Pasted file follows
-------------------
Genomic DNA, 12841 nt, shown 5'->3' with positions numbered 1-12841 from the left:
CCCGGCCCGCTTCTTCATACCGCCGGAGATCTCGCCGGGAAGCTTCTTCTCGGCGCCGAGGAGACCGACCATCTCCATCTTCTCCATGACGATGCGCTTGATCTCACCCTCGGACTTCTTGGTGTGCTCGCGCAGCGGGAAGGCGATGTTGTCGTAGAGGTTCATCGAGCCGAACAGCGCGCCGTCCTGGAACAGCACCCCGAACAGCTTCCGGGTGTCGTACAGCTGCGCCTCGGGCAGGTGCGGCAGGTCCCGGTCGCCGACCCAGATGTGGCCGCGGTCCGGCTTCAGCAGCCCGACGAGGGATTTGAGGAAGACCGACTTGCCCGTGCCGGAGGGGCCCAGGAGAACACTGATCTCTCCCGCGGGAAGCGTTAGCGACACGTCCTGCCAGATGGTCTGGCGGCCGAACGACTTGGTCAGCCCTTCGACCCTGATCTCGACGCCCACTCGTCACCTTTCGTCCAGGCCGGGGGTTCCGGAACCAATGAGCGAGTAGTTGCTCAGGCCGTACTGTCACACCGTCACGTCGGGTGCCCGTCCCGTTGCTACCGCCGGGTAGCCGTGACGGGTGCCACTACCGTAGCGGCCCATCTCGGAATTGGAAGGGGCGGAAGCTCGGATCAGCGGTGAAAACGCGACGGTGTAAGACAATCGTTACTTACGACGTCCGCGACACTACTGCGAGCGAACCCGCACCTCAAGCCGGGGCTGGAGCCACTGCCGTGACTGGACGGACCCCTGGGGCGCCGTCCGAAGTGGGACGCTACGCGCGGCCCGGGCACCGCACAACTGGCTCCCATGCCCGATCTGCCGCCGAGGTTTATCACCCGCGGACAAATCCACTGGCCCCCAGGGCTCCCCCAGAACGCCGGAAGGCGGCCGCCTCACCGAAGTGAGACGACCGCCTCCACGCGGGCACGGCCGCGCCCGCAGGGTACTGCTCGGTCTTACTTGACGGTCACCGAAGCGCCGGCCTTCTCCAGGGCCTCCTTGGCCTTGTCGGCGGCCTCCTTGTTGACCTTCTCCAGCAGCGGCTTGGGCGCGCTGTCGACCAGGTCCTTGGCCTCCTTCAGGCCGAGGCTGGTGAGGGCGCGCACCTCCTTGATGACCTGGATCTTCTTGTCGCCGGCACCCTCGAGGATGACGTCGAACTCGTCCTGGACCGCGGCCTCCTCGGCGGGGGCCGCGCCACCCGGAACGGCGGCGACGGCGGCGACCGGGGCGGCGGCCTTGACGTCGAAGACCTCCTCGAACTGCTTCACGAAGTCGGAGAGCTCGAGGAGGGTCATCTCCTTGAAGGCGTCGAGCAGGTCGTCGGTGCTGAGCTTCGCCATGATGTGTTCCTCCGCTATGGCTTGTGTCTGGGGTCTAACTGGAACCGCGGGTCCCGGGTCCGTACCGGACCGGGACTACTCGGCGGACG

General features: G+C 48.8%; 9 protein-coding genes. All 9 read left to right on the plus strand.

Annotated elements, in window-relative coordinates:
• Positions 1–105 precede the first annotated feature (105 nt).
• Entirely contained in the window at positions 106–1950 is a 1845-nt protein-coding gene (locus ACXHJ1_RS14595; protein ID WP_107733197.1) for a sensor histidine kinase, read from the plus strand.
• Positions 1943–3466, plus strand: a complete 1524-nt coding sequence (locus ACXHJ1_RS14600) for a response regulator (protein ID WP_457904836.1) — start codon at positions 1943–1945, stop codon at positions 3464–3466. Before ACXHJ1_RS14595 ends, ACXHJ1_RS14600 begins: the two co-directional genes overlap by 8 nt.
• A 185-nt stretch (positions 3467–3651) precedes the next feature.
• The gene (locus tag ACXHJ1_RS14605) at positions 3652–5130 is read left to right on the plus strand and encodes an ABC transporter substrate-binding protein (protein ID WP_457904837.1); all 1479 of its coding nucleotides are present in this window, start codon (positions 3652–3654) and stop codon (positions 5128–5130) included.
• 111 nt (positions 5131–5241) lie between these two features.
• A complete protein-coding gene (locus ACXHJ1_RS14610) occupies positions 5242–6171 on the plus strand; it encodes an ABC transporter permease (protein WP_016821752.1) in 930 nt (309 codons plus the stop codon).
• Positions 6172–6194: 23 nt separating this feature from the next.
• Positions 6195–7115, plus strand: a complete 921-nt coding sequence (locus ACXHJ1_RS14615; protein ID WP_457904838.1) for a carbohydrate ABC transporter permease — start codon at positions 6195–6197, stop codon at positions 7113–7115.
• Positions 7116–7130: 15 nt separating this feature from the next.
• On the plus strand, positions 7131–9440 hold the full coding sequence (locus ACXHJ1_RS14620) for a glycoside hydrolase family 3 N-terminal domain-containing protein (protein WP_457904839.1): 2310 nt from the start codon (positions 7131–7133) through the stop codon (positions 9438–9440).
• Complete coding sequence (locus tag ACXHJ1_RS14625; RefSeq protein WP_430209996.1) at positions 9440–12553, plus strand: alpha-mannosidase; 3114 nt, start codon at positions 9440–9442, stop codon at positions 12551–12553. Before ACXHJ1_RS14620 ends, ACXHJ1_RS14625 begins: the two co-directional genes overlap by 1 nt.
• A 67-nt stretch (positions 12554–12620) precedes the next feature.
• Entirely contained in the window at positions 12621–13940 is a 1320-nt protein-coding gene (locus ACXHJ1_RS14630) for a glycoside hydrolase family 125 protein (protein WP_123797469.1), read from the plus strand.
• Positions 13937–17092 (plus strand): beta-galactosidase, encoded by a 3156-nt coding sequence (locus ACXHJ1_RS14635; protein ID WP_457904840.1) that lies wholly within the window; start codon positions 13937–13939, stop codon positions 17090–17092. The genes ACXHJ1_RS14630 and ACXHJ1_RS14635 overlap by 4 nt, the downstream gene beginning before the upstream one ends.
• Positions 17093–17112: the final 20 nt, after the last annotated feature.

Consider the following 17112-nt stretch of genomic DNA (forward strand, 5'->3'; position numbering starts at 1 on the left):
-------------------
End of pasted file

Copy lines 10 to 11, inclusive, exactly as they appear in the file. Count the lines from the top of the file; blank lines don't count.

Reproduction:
• 111 nt (positions 5131–5241) lie between these two features.
• A complete protein-coding gene (locus ACXHJ1_RS14610) occupies positions 5242–6171 on the plus strand; it encodes an ABC transporter permease (protein WP_016821752.1) in 930 nt (309 codons plus the stop codon).